(f) The genetic tests or other tests of inherited characteristics have been administered pursuant to section 13-25-126, and the results show that the alleged genetic parent is not excluded as the probable genetic parent and that the probability of the person's genetic parentage is ninety-seven percent or higher. This subsection (3)(f) does not apply to a donor as defined in section 19-1-103.
(2)
(a) A presumption of parentage pursuant to subsection (1) of this section may be rebutted in an appropriate action only by clear and convincing evidence. If two or more conflicting presumptions arise, the presumption that, on the facts, is founded on the weightier considerations of policy and logic controls. The presumption is rebutted by a court decree establishing parentage of the child by another person other than the parent who gave birth. In determining which of two or more conflicting presumptions controls, based upon the weightier considerations of policy and logic, the judge or magistrate shall consider all pertinent factors, including but not limited to the following:
(I) The length of time between the proceeding to determine parentage and the time that the presumed parent was placed on notice that the presumed parent might not be the genetic parent, unless the child was conceived through an assisted reproductive procedure;
(II) The length of time during which the presumed parent has assumed the role of the child's parent;
(III) The facts surrounding the presumed parent's discovery of the possibility that the presumed parent was not a genetic parent, unless the child was conceived through an assisted reproductive procedure;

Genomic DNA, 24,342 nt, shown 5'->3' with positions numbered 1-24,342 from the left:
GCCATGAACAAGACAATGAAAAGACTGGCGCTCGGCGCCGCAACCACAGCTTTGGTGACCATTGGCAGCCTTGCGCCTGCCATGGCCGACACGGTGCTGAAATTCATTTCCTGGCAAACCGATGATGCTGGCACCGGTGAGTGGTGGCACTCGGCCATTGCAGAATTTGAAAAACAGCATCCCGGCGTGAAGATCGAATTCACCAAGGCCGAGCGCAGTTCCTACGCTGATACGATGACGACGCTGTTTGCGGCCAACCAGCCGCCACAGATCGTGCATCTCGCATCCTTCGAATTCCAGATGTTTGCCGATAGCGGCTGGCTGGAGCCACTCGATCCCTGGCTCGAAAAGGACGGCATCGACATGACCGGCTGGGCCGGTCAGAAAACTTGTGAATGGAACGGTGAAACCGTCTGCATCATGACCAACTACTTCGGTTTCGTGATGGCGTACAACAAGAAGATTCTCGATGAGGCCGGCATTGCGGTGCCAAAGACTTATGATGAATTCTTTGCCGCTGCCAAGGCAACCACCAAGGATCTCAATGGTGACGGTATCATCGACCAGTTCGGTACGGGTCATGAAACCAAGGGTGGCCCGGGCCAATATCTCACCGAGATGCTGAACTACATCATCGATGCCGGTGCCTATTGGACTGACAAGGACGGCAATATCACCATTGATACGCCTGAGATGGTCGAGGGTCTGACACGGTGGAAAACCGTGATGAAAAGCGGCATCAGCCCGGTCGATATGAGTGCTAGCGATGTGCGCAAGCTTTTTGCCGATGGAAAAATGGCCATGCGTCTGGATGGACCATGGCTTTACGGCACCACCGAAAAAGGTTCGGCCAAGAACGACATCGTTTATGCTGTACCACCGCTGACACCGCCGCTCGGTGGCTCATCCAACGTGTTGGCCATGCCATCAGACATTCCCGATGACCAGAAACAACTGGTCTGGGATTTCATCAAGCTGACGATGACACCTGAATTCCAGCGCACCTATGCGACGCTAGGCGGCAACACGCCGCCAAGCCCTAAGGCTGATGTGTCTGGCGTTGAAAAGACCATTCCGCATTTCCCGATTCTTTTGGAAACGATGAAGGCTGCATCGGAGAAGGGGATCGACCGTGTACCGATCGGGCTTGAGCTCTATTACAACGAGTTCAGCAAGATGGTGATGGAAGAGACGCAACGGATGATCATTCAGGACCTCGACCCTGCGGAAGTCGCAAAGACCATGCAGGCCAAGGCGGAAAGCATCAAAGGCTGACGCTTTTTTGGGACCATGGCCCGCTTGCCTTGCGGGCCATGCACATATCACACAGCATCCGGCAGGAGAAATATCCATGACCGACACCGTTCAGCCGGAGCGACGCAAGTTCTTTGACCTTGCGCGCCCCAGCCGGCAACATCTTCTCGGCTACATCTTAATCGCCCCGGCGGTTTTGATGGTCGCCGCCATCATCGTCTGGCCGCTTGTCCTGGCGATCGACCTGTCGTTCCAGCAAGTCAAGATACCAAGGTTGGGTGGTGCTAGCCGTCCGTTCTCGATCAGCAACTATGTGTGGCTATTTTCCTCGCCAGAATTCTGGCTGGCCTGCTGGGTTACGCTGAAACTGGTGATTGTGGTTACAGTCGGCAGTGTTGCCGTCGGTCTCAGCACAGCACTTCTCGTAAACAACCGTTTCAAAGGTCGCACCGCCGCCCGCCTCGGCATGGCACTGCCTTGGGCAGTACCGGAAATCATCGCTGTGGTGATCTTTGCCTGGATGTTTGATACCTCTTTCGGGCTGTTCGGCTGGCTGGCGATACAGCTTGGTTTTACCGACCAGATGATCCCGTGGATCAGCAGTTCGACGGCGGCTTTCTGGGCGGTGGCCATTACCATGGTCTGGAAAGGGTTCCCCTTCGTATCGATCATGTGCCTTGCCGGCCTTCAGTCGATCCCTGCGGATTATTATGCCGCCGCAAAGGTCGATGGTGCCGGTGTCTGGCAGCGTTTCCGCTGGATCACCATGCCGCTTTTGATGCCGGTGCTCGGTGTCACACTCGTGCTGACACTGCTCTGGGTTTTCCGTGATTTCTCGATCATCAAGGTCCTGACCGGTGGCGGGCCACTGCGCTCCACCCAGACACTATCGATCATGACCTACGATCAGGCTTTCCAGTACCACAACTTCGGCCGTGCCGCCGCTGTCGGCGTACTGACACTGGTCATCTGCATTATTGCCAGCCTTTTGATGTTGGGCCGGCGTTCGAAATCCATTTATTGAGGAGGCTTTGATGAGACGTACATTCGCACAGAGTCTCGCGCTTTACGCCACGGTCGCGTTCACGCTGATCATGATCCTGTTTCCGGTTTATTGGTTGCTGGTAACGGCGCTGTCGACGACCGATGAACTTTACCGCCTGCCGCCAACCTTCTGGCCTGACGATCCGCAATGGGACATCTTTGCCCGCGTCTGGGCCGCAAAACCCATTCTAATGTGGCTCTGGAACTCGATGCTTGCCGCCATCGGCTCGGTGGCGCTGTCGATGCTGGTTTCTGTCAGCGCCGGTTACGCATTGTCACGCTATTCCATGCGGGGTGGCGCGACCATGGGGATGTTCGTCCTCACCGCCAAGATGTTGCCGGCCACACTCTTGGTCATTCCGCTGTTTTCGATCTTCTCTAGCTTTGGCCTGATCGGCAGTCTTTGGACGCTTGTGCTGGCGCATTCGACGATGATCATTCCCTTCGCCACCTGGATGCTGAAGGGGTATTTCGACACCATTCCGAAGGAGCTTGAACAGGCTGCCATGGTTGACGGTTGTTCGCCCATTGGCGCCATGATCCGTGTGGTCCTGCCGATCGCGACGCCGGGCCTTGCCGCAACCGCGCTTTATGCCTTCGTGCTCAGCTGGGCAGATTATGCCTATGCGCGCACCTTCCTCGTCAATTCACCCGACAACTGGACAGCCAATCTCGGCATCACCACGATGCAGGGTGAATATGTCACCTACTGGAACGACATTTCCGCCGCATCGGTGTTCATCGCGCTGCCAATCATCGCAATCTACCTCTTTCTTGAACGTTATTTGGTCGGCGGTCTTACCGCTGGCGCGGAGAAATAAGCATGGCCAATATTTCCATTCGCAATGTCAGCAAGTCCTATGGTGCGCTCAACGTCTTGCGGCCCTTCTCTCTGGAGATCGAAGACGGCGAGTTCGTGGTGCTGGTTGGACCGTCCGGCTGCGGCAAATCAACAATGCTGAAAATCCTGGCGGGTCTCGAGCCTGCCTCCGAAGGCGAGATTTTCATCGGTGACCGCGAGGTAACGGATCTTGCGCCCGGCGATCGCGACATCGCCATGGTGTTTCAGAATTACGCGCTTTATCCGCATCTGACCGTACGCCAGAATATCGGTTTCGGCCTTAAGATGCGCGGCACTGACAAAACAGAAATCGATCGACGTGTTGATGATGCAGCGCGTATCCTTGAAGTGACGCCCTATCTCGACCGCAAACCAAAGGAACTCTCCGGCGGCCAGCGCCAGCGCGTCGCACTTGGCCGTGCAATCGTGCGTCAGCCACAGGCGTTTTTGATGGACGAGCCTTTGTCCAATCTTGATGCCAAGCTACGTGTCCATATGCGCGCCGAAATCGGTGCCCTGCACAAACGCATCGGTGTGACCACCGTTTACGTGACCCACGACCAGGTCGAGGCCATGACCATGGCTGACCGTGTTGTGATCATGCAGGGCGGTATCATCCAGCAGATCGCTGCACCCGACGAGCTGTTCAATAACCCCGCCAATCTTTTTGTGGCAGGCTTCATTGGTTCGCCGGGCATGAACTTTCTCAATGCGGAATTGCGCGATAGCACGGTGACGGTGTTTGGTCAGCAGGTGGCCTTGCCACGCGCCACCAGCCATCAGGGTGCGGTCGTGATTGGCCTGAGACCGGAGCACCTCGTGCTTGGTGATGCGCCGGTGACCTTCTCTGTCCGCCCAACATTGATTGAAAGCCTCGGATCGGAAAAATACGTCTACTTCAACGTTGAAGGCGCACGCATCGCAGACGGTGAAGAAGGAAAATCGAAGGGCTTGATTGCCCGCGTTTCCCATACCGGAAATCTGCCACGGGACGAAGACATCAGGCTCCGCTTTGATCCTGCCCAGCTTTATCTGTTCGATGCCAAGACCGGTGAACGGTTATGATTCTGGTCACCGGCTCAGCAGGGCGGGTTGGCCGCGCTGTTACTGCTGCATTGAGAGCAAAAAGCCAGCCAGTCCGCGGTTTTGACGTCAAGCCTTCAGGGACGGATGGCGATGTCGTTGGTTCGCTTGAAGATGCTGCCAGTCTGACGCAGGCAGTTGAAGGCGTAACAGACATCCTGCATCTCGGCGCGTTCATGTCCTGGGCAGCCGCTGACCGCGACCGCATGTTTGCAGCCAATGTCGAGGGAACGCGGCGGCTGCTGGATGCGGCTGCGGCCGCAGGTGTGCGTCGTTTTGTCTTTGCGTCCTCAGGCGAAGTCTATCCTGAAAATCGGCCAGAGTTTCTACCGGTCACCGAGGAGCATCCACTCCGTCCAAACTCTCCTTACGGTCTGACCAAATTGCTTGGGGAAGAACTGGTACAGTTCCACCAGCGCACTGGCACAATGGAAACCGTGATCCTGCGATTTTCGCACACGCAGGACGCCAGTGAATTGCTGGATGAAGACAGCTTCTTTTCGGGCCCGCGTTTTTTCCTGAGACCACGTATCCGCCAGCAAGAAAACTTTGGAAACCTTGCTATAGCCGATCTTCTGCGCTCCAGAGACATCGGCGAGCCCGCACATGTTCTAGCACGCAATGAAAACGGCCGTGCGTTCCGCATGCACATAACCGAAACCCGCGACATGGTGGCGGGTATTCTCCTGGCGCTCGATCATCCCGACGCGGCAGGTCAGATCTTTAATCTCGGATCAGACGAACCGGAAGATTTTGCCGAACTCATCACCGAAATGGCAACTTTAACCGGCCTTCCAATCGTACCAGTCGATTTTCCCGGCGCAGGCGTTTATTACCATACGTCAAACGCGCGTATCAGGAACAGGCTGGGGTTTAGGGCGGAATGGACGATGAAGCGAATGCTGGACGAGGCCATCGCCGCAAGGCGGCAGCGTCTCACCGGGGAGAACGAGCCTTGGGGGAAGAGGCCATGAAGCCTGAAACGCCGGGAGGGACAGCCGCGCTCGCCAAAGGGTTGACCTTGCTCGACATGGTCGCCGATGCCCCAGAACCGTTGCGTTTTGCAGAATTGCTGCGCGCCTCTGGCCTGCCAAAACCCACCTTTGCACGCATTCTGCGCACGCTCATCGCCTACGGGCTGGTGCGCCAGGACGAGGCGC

(IV) The nature of the existing parent-child relationship;
(V) The child's age;
(VI) The child's relationship to any presumed parent or parents;
(VII) The extent to which the passage of time reduces the chances of establishing another person's parentage and a child support obligation in favor of the child; and
(VIII) Any other factors that may affect the equities arising from the disruption of the parent-child relationship between the child and the presumed parent or parents or the chance of other harm to the child.
(a.5)
(I) A person and the parent who gave birth to the child may sign a voluntary acknowledgment of parentage to establish the parentage of the child. A voluntary acknowledgment of parentage may be signed by a parent who gave birth to the child and either:
(A) Another person who is or believes themselves to be a genetic parent; or
(B) Another person who is an intended parent of a child conceived through an assisted reproductive procedure.